Bowing to public pressure, the Chinese municipality of Chongqing revised regulations requiring private at-home Internet users to register by October 30, according to a local newspaper [Coverage at here].
The revisions, announced today in the Chongqing Evening Post, specify that: “Those requiring registration at the Public Security Bureau are limited to Internet companies (互联单位), corporate users (接入单位) and information service companies (信息服务单位). [Individual] users are not required to go through these procedures”.
The original regulations, made public on July 7, prompted criticism from media and online chatrooms. Many Chinese, including those outside Chongqing, felt the regulations went too far, infringing on personal freedoms. “So is everyone who goes online a criminal?” asked one netizen responding on shortly after the regulations were announced. “Do they think that by [requiring] registration they can control criminal online behavior? … Those who made this policy should study those portions of the Constitution dealing with the people’s basic rights. So can you trample on people’s basic rights just to control criminal behavior?”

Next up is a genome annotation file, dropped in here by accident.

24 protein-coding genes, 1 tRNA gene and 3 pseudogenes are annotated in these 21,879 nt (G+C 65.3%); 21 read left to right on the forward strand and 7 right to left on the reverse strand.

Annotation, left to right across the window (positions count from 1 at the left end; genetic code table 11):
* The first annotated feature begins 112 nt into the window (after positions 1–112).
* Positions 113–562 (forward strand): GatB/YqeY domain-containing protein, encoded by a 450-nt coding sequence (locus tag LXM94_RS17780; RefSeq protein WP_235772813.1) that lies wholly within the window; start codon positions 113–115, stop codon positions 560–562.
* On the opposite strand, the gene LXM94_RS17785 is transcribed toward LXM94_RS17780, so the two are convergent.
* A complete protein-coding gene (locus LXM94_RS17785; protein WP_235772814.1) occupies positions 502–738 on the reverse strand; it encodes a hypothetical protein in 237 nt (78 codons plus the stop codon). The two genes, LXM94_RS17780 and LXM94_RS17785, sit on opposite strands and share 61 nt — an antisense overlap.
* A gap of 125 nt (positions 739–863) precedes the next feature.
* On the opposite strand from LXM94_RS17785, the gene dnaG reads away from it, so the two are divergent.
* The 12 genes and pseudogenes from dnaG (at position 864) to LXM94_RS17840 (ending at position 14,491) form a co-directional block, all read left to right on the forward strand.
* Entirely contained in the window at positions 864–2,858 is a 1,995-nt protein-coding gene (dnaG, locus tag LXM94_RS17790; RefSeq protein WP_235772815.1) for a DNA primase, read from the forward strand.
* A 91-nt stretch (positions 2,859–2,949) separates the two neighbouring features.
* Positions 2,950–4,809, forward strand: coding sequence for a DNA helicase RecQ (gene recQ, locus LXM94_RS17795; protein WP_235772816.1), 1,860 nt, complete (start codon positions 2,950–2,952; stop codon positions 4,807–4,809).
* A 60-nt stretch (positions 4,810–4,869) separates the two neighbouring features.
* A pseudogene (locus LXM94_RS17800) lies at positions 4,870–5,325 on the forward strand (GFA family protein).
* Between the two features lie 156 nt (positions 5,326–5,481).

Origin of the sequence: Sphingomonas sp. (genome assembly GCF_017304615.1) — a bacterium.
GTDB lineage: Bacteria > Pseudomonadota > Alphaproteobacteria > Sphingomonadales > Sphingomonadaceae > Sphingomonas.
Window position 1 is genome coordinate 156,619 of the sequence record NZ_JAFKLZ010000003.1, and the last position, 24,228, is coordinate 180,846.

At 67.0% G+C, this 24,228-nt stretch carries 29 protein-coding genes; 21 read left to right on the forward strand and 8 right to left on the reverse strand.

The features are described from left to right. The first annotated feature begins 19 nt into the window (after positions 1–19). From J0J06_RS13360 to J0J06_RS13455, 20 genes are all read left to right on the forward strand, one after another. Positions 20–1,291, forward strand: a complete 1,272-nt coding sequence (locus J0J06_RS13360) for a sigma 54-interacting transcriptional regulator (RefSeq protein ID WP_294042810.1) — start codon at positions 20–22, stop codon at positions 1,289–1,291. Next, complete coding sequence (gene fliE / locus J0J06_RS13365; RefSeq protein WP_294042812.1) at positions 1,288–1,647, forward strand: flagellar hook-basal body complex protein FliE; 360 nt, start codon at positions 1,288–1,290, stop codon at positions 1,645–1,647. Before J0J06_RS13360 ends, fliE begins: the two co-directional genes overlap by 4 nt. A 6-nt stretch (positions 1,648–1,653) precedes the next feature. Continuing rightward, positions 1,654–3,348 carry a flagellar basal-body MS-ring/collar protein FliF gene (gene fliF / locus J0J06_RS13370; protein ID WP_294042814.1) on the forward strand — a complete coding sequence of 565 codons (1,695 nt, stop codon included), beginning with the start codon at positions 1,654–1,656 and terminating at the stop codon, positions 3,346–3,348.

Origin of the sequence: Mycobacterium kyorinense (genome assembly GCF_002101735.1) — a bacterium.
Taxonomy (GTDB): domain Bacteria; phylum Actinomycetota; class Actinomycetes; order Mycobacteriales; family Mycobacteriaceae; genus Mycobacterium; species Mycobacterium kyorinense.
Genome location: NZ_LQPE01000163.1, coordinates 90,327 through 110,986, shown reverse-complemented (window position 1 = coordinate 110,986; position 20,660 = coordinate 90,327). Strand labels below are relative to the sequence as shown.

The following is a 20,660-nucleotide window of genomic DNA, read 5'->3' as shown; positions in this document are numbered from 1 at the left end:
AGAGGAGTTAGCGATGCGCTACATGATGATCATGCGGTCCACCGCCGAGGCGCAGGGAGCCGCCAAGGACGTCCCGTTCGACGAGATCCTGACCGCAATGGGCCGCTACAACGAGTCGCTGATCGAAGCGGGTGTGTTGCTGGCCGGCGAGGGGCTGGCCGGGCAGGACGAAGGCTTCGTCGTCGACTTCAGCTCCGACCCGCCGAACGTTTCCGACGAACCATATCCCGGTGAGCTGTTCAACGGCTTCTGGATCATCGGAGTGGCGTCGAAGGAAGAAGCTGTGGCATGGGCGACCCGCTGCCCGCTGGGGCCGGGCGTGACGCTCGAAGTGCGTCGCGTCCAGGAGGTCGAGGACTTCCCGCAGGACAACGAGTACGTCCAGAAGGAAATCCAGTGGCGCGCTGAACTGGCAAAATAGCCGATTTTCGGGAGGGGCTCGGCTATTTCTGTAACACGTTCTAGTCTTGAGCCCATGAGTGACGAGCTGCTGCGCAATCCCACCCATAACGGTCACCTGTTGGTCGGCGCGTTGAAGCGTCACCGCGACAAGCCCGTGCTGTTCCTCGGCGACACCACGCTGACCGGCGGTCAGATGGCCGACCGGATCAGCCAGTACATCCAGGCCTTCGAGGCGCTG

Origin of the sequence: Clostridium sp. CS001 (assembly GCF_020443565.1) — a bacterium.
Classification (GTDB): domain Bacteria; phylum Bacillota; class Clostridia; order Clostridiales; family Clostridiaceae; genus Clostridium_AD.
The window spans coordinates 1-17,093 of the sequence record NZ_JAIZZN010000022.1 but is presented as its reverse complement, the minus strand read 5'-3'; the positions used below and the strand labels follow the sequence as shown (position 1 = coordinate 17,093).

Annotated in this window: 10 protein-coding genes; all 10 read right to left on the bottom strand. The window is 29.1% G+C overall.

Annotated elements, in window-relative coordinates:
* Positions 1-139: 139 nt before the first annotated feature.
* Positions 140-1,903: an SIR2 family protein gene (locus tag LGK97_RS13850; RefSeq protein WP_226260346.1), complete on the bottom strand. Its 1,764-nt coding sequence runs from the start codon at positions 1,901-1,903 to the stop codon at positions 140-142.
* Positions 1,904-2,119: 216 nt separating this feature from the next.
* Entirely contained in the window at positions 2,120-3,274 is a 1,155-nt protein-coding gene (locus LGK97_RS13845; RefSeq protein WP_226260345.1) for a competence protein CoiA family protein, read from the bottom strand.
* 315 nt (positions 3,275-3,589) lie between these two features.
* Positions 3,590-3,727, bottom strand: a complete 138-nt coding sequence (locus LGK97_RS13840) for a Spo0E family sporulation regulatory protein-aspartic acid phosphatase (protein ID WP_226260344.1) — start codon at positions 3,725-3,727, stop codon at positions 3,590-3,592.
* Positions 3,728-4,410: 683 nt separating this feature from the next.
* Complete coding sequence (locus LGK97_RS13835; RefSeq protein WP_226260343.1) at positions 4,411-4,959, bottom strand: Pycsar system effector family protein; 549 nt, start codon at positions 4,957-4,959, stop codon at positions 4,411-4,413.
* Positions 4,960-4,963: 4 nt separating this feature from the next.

One month after local officials made the announcement, national media continued to debate the issue. Caijing, a leading Chinese business magazine, said in an August 7 editorial directly addressing the Chongqing policy that the Internet is an important tool for citizen participation in debates over public policy. The editorial called apathetic citizens the “greatest enemies of freedom”.
Coverage of the revised regulations in today’s Chongqing Evening Post said the July announcement had brought “widespread attention from city residents”.
A few postings from concerning the revisions follow:
I don’t know which person in a high place it was who thought of this rotten idea. But recognizing the error of it and making changes, that’s a very good thing.
From the time these regulations came out you could see the level of Chongqing city leaders — primary school graduates.

This really is the pride of the people of Chongqing. I’m so happy.
You don’t have to drop your pants to fart.

Do you have to register to crawl into bed in Chongqing? Well then, everyone should just avoid the place.

To put it softly, whoever thought of having people going online in their homes heading to the Public Security Bureau to register wasn’t right in the head! But seriously, this impacts the international perception of China. They can see how far we are from a political culture of governing by established principles.
[Posted by David Bandurski, September 27, 2006, 11:55am]

David Bandurski

CMP Director

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